Jackyl – ROWYCO (2016)

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In case you’re wondering, the title of Jackyl’s latest album ROWYCO is an acronym for the phrase “rock out with your cock out” – advice that frontman Jesse James Dupree has been known to take quite literally. It’s also a phrase that pretty well sums up the band’s musical output over nearly 30 years, including the 10 rowdy tracks on this record.

I thought Best in Show, Jackyl’s 2012 outing, might possibly have been their best since the 1992 eponymous debut. So, ROWYCO had a lot to live up to. The songs on this one are not quite as punchy and immediately infectious as tracks like “Encore” and “Screwdriver” from that last album, but there’s still some really good stuff here.

Dupree knows what Jackyl does best, and that’s what he gives us: high-energy rock ‘n’ roll with plenty of attitude and raunch, and, of course, a good drinking song to go along with it.

The first four songs on ROWYCO fit the bill for the first part of that statement. Album opener “Disasterpiece” recalls some of the more mature (and I use the word loosely) tunes from Jackyl’s second album, Push Comes to Shove. “Rally,” featuring a pounding drum line from Chris Worley, overcomes the absurdity of Jesse James Dupree screaming “rally, rally, rally, rally” as the chorus with an even more absurd “oohgachugga, oohgachugga” backing chant. You might shake your head listening to it, and again an hour later when you’re humming “oohgachugga, oohgachugga.” “All Night Rodeo” is one of the catchier songs on the album, a pure party tune with a beat straight out of a 1970s porno — with the jangly funk guitars to go with it.

The country-tinged “Just Because I’m Drunk” fills the latter role, recalling at times a personal favorite Jackyl tune, “Secret of the Bottle.” Dupree takes his vocals completely over the top on the song, but that’s part of the charm of it. You can imagine him sitting at the bar, slightly sloshed and raising his bottle as he sings “just because I’m drunk don’t mean you’re right.”

There’s an interesting shift in the latter half of ROWYCO into some heavier territory. The big guitar riff from Jeff Worley that opens “Crazy” is the first sign. The tone of the song takes a bit of a darker turn than what’s come before, though that’s balanced by the humor in Jesse James Dupree’s Georgia drawl.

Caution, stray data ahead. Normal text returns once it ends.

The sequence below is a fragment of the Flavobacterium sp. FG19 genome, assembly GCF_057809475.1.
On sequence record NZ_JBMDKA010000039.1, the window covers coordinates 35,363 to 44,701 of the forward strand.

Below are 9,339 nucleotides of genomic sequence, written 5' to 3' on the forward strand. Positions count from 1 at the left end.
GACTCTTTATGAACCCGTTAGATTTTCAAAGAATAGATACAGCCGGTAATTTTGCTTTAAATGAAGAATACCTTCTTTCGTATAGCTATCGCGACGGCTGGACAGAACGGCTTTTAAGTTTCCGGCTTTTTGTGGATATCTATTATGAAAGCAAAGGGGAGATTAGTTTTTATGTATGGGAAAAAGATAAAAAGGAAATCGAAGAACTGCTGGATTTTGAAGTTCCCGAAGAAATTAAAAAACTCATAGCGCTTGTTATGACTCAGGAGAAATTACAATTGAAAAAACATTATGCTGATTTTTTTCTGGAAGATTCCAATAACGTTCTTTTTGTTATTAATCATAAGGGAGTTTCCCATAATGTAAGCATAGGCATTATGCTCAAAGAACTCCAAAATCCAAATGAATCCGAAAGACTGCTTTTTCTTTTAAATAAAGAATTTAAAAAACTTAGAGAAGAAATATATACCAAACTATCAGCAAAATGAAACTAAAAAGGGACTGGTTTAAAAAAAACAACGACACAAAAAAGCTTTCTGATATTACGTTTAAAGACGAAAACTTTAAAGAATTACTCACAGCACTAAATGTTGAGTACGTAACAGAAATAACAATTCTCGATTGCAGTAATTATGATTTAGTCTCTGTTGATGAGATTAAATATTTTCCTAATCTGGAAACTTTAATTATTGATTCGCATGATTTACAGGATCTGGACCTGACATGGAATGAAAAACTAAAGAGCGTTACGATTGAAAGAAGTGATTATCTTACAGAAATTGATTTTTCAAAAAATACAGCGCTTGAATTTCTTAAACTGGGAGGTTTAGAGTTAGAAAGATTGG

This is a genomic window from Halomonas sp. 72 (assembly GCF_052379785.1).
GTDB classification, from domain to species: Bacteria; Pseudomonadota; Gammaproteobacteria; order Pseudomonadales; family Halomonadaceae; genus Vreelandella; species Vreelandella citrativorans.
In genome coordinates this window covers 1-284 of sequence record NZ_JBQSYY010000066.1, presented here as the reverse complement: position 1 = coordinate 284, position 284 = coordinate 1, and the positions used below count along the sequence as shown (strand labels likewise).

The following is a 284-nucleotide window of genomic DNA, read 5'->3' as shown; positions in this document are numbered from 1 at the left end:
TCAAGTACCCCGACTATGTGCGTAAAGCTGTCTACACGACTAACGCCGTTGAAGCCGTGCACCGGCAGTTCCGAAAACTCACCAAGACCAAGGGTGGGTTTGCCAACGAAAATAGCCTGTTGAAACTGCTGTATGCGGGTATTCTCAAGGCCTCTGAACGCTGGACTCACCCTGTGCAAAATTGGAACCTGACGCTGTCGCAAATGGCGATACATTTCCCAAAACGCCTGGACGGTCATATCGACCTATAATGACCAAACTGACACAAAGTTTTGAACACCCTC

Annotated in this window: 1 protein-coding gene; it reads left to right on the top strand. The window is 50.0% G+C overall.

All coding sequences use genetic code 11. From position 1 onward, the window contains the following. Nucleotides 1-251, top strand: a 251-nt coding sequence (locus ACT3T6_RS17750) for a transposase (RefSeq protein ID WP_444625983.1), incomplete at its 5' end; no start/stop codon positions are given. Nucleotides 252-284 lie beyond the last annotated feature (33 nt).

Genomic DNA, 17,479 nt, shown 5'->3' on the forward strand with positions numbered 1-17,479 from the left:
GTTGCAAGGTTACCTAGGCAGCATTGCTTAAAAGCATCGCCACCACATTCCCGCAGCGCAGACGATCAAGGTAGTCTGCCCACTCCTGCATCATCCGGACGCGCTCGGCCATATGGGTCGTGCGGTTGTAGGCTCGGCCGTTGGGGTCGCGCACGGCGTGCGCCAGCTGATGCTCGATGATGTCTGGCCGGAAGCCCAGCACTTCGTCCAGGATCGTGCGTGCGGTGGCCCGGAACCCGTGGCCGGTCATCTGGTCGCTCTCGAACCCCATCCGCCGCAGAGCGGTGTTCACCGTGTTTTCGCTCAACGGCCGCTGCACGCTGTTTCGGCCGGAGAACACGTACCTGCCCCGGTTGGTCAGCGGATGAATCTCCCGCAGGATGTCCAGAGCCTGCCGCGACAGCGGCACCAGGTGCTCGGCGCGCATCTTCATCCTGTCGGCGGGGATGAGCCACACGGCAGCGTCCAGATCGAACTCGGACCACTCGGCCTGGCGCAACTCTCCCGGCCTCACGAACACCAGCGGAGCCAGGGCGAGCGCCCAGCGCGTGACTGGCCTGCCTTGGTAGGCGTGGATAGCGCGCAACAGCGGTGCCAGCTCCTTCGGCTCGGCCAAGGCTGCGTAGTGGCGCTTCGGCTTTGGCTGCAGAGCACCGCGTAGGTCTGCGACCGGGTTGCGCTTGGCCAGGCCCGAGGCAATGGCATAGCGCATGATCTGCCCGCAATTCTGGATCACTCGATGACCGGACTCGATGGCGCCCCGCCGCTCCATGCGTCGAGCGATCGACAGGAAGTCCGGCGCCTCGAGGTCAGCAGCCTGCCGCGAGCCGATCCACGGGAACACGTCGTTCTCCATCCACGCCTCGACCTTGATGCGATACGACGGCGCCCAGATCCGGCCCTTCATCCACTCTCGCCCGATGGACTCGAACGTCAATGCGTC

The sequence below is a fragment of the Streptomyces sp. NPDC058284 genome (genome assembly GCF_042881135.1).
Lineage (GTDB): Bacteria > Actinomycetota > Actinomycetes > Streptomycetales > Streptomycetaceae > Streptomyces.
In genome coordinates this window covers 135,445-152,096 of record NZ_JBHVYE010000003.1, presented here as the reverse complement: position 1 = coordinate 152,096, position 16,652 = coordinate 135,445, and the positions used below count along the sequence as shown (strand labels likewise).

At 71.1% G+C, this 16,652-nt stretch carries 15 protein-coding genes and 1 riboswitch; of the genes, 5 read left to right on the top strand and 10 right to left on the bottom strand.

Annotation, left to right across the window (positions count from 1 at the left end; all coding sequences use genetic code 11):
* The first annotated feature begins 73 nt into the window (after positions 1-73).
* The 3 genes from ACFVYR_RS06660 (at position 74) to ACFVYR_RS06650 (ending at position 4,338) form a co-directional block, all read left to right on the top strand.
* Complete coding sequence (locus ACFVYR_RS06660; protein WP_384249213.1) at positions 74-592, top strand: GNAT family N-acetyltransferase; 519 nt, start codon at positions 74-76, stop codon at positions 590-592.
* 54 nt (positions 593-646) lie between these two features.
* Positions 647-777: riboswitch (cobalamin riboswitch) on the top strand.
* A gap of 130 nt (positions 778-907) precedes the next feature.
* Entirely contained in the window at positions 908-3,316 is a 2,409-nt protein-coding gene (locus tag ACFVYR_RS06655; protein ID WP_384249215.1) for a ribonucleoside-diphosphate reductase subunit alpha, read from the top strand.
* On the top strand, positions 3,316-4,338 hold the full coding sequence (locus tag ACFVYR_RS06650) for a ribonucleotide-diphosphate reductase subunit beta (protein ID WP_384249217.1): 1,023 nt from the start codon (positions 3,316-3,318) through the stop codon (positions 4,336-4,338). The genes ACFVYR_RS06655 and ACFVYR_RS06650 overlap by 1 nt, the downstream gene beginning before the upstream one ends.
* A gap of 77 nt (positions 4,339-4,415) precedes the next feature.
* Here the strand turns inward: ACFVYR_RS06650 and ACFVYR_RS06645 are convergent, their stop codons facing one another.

“Hammer to the Head,” the follow-up song, goes even heavier with a growling, grinding riff. Dupree takes a little of the redneck squawk out of his vocal and spends a lot of time in his lower registers. About halfway through, the song takes another turn into their more country-influenced sound, and that piece might be the most heartfelt and genuine minute or so of music to be found here. At the end of the day, no Jackyl song will ever be truly dark and angry — it’s just not in their nature — but this is about as close as you’re likely to get.

Of course, Jackyl can’t leave the audience on a low note, so they crank it back up with the final two tracks from ROWYCO. There’s not really anything I can say about “Limpdick” that the title itself doesn’t tell you: It’s rude and crude with Dupree at his most obnoxiously lovable and, of all things, a Kenny Rogers reference. It leads into the strangely placed “Blast Off,” which closes the album with, well, a blast — pure energy, pure fun and pure rock ‘n’ roll.

Arriving at the very end of the party-hearty 1980s hard rock scene was a stroke of bad luck for Jackyl. Though their debut went platinum on the strength of the Top 10 hit “Down on Me” and the chainsaw rock of “The Lumberjack,” the band quickly faded out of the public eye as the rock world got darker and more morose in the mid- to late-1990s. No matter what twists and turns music has taken, though, Jesse James Dupree has stuck to his guns and continued to pump out fun and raunchy Southern-fried rock ‘n’ roll. There’s a lot to be said for that, and ROWYCO is a great addition to that legacy.

Fred Phillips

Fred Phillips

Fred Phillips is a veteran entertainment writer with a love of hard rock and heavy metal. He has written music reviews, columns and feature stories for several newspapers, Web sites and a national wire service, while running a stand-alone site called Hall of the Mountain King in various places and incarnations since 1997. Contact Something Else! at reviews@somethingelse reviews.com.
Fred Phillips
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